Melvin Rogers in The Boston Review:
Ta-Nehisi Coates’s latest book, We Were Eight Years in Power: An American Tragedy, is his clearest expression yet of political fatalism—his “deeply held belief that white supremacy was so foundational to this country that it would not be defeated in my lifetime, my child's lifetime, or perhaps ever.” As in Coates’s Between the World and Me (2015), we again encounter white supremacy not as a political ideology, but as the defining feature of the U.S. polity—its essential nature. The book comprises previously published essays—one for each of the eight years Barack Obama held the presidency—prefaced by moving biographical and personal meditations that give each chapter philosophical weight. Taken together, it is about Obama and the United States—and it is about Coates. It charts the course of Coates’s career from a time when he could not make ends meet to his recent position of speaking for and to Americans about Black America. Obama’s presidency made this possible; it opened the door for a “crop of black writers and journalists who achieved prominence during his two terms.” This is also a book about shattering a great illusion—the idea that Obama’s presidency represented black power. “Obama, his family, and his administration were a walking advertisement for the ease with which black people could be fully integrated into the unthreatening mainstream of American culture, politics, and myth. And that was always the problem.”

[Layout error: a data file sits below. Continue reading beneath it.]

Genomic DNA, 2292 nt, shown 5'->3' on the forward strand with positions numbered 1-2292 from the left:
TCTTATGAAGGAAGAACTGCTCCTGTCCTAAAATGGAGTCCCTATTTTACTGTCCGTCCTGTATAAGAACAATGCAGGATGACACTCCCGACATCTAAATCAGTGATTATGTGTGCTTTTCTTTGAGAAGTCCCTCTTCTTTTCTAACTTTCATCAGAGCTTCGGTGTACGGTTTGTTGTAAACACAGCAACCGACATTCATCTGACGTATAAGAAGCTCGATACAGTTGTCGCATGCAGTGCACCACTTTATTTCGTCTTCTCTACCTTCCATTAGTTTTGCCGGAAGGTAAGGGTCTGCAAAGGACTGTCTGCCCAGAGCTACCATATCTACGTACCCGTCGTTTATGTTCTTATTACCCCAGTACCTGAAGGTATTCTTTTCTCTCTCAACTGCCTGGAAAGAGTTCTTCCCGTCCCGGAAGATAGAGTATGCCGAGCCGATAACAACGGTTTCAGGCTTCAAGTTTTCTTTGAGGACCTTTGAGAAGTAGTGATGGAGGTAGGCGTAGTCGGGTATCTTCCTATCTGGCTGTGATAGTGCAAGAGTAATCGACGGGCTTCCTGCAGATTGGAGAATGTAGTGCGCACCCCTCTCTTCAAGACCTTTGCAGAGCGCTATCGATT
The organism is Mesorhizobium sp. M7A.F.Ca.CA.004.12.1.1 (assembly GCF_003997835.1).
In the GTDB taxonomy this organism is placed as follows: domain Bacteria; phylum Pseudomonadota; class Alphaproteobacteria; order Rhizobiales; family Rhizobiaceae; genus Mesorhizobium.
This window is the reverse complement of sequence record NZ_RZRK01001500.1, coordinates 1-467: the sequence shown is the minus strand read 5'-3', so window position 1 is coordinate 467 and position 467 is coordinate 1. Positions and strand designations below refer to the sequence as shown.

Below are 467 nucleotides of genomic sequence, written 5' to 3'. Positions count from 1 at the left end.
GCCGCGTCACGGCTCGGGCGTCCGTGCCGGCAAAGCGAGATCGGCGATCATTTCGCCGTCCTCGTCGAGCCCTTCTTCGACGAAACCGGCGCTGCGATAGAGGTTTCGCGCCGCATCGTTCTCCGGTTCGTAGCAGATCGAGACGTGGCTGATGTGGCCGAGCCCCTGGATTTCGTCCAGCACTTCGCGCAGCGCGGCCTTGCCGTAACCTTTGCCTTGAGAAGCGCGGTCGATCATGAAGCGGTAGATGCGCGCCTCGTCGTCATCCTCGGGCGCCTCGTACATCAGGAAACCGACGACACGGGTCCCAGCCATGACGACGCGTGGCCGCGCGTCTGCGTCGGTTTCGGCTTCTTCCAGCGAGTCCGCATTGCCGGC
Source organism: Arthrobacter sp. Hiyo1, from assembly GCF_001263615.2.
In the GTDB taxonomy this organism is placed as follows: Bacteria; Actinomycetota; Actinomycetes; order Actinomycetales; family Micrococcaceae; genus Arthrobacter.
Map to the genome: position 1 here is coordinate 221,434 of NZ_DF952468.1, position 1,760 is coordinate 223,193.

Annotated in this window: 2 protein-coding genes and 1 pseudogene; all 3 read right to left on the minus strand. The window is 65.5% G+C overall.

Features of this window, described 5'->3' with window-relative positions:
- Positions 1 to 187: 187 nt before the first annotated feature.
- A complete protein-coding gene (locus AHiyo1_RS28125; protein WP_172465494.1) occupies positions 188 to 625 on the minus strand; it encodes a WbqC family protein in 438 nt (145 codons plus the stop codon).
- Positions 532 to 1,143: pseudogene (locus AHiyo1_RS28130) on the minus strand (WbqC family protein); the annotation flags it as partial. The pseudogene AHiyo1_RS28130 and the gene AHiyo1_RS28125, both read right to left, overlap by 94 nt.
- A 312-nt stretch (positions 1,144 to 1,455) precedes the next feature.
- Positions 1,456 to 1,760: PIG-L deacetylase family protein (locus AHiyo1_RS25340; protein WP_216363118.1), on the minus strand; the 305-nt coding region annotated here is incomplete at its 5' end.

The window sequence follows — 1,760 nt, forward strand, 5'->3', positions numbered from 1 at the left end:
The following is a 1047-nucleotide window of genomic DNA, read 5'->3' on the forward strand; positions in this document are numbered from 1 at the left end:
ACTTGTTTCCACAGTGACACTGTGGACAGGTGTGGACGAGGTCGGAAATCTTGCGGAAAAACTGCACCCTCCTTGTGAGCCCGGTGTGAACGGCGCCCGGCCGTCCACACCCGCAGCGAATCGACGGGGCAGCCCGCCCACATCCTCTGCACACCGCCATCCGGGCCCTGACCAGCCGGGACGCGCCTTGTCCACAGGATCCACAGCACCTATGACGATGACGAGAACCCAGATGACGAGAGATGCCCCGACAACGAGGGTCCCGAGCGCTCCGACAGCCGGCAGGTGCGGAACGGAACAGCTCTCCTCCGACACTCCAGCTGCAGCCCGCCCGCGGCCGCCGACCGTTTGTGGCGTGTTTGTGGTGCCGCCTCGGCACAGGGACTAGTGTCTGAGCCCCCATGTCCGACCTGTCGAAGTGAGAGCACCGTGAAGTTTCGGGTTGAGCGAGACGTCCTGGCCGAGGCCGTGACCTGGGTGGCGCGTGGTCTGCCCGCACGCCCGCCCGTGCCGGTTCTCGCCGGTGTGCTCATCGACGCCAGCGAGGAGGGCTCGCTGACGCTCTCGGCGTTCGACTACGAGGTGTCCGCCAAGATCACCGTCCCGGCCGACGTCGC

For Coates, Obama represented a possibility that had always been denied, the idea that a black American could one day inhabit the highest office of the land. And if a black American could be president, couldn’t the United States be more than the explicit racism of its past and the institutional racism of its present? Coates himself was taken by this seductive idea, something he laments throughout the book. As he explains:
It is not so much that I logically reasoned out that Obama’s election would author a post-racist age. But it now seemed possible that white supremacy, the scourge of American history might well be banished in my lifetime. In those days I imagined racism as a tumor that could be isolated and removed from the body of America, not as a pervasive system both native and essential to that body.
Herein lies the explanation for why a man who curries favor with white supremacists assumed the presidency after Obama. Donald Trump’s ascendancy was a virulent reaction not only to Obama, but to the idea that his presidency signaled the country’s embrace of a multiracial polity.